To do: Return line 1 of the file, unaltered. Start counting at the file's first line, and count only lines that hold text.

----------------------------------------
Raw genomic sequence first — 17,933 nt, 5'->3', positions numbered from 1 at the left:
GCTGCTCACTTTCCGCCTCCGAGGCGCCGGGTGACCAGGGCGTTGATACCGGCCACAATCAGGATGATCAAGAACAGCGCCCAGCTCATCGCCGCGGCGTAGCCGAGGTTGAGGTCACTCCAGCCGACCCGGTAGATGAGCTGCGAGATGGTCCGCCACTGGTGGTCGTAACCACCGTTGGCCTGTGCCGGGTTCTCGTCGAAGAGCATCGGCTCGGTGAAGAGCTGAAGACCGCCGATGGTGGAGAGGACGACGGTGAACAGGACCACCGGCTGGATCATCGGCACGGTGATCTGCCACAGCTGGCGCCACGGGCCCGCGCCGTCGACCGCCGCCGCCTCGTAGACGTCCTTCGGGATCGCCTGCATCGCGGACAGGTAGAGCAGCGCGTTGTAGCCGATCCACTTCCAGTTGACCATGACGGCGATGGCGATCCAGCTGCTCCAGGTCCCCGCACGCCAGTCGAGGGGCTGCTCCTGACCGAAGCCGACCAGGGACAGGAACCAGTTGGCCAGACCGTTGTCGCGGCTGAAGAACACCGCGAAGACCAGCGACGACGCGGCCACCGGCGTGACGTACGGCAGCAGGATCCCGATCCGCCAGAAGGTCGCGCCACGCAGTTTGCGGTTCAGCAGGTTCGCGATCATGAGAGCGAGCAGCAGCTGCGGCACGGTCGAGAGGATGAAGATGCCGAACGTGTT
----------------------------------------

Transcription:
Raw genomic sequence first — 17,933 nt, 5'->3', positions numbered from 1 at the left: